Splitsville

Vanessa was escorted from the bar to my vehicle by an imposing dude in a tight T-shirt who gestured to me to put down the window.

“You make sure you get this young lady home safe, you hear me?”

“Of course. That’s what I do.”

“Just know that if I find out anything funny, I will hunt you down.”

I laughed because he was kidding. Right? He was stone-faced.

“Nothing to worry about, bud. I’ll take care of her.”

“You be sure you do.”

“Oh, my God,” said Vanessa to her protector, “You are so ridiculous.”

The GPS voice told me to take a left out of the parking lot.

“Don’t go left,” Vanessa said. “Go right.”

“Are you sure?” I said.

“Yes, I’m pretty sure I know where I live at.”

She was drunk and salty, but not ugly. The GPS told me to make a U-turn.

“Don’t listen to that whore. Stay straight.”

“Don’t you talk bad about my GPS voice. That’s my girl.”

“Okay. I didn’t realize you were so loyal.”

“Well, she gets me where I need to go. I count on her.”

The GPS continued to tell me to turn around. I verified that Vanessa had entered the right address.

About five minutes down the road, Vanessa said, “Actually, we are going the completely wrong direction. You have to turn around.”

I laughed aloud at that.

“See? You were bad-mouthing my girl and she was right all along!”

“Okay, I f–ed up, so just shut up about it. Your GPS was right. But she’s still a whore.”

I laughed and shook my head.”

“So, Brian, tell me about yourself.”

“You want to know about me?” I asked.

“Yeah.”

“I’m not that interesting. I’d rather hear about you. That’s what I like about driving for Uber. I want to hear people’s stories.”

“You don’t want to hear my story.”

“Sure I do. I get all kinds of stories. Funny stories. Sad stories…”

“Sad stories? You get a lot of those?”

“Well, not a lot percentage-wise, but yeah. This is a sad world.”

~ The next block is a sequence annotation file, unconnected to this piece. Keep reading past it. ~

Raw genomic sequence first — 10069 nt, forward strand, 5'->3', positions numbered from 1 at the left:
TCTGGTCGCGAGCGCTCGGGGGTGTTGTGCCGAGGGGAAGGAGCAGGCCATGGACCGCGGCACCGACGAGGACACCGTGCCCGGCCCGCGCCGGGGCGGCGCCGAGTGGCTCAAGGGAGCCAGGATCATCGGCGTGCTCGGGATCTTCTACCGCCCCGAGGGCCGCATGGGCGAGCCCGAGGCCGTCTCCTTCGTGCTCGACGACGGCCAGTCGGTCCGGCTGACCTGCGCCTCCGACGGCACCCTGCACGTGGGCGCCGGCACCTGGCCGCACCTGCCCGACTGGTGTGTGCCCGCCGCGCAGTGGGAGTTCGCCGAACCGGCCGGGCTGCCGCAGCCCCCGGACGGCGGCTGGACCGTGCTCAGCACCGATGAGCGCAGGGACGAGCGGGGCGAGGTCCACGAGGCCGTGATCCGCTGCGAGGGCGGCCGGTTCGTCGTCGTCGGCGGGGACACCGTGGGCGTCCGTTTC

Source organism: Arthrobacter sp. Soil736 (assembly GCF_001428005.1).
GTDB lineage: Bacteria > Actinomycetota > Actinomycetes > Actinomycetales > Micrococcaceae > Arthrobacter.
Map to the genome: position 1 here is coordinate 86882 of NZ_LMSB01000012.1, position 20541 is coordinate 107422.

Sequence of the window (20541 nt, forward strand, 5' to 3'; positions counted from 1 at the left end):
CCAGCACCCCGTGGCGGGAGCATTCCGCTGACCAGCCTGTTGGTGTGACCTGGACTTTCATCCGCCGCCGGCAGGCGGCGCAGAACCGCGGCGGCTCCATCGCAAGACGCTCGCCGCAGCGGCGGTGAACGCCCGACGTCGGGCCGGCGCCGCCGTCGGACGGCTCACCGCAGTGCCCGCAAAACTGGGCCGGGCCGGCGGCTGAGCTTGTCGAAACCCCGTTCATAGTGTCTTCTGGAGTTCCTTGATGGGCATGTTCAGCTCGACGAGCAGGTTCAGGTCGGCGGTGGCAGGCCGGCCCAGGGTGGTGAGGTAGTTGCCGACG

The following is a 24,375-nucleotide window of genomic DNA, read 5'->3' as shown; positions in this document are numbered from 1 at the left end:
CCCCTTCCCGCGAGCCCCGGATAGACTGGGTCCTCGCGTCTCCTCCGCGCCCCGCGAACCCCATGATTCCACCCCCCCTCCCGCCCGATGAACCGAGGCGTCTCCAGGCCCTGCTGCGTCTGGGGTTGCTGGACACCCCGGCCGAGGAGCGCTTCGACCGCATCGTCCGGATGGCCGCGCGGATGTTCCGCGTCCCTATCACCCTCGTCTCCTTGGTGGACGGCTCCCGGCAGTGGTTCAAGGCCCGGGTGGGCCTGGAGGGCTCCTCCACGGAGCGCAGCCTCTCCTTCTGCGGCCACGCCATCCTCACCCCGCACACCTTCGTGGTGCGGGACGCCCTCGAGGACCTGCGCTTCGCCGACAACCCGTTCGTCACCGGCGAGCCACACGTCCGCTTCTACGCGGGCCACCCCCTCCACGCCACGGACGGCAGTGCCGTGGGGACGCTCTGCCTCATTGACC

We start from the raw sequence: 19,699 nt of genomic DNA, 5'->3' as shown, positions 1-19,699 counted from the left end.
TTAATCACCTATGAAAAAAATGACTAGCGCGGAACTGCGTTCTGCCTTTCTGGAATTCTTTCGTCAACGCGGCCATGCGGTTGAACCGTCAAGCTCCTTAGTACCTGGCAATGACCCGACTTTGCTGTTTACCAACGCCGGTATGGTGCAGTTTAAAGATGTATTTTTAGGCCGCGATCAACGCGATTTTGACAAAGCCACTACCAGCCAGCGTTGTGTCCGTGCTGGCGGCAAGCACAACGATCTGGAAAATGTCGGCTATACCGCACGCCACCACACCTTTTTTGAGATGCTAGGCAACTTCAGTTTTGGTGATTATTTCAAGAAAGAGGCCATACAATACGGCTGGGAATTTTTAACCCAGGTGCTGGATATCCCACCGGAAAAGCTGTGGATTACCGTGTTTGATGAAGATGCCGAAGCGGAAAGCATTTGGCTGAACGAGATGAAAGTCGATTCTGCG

“You should just tell those people to suck it up and get over it.”

“No, I don’t tell them that. I just listen.”

“Well, you should. Suck it the f– up and get on with your life.”

“Well, maybe I’ll try that some time. See how it goes.”

“You should.”

“So what’s your story, Vanessa?”

“My story. I’ve got four kids and two jobs and it’s wearing me out.”

“Huh. I’ve got four kids and two jobs too.”

“You’re a liar.”

“No, seriously. I do.”

“You’re a liar.”

“Why would I lie about that?”

“You’re just trying to outdo my story. You’re making it up.”

“If I was going to make something up, it would be a better story than that. I’ve got four daughters: Stephanie, Taylor, Kerri, and Madison. Stef is getting married next month.”

“You’re a liar.”

We were stopped at a light, so I opened a family photo on my phone and showed her.

“Look. Here’s proof.”

“Aw. Your wife is so pretty. I like her.”

“I like her too. I think I’ll keep her.”

“Your daughter’s getting married? And you’ve been married the whole time? Just one wife?”

“Yup. We’ve been married twenty-eight years.”

“Twenty-eight? Wow. That’s amazing. She give you some good loving?”

“Uh, yeah.”

“You’re a liar. Nobody has good sex.”

I thought it would be good to change the subject real quick.

“So, four kids. How old are they?”

“Three, six, eleven, and twenty-one.”

“Wow, twenty-one. You don’t look old enough.”

“I was seventeen. He’s the love of my life.”

“What kind of work do you do?”

“I sell real estate. And I wait tables. But these days I mostly just wait tables.”

“Real estate business bad?”

“No. I’m just trying to get through my divorce without losing all my money. The money’s too good in real estate. As far as he’s concerned I’m just making two dollars an hour as a waitress.”

“So, you’re worried that you’re going to have to pay alimony?”

“Yup. I will. The a–hole never made any money. Wouldn’t get a job. That’s why I’m divorcing him. Well, and because he’s a total a–hole. I totaled up how much money he made the whole time we were married and it’s less than what my 21-year-old son made.”

“That’s pretty bad. I don’t have  whole lot of patience for men like that.”

“Me neither. That’s why I can’t make too much money until the divorce is settled. It’s been a year and a half already.”

“You’ve had to live on less income for a year and a half?”

“Yeah. Listen, I’m not a bitch, really. If he had a job and I just made a little more money than him, I wouldn’t mind paying. Seriously. It’s just that he’s such a f–ing lazy a–hole. He just wouldn’t get a job and I don’t see why I have to keep supporting him.”

“It makes sense to me. It’s a pretty sucky place to be though. I’m sorry.”

“It’ll all work out. Geez, I can’t believe I just told you my whole life story like that.”

“I told you. It happens all the time.”

I was tempted to tell her to suck it up and get over it. But I didn’t.

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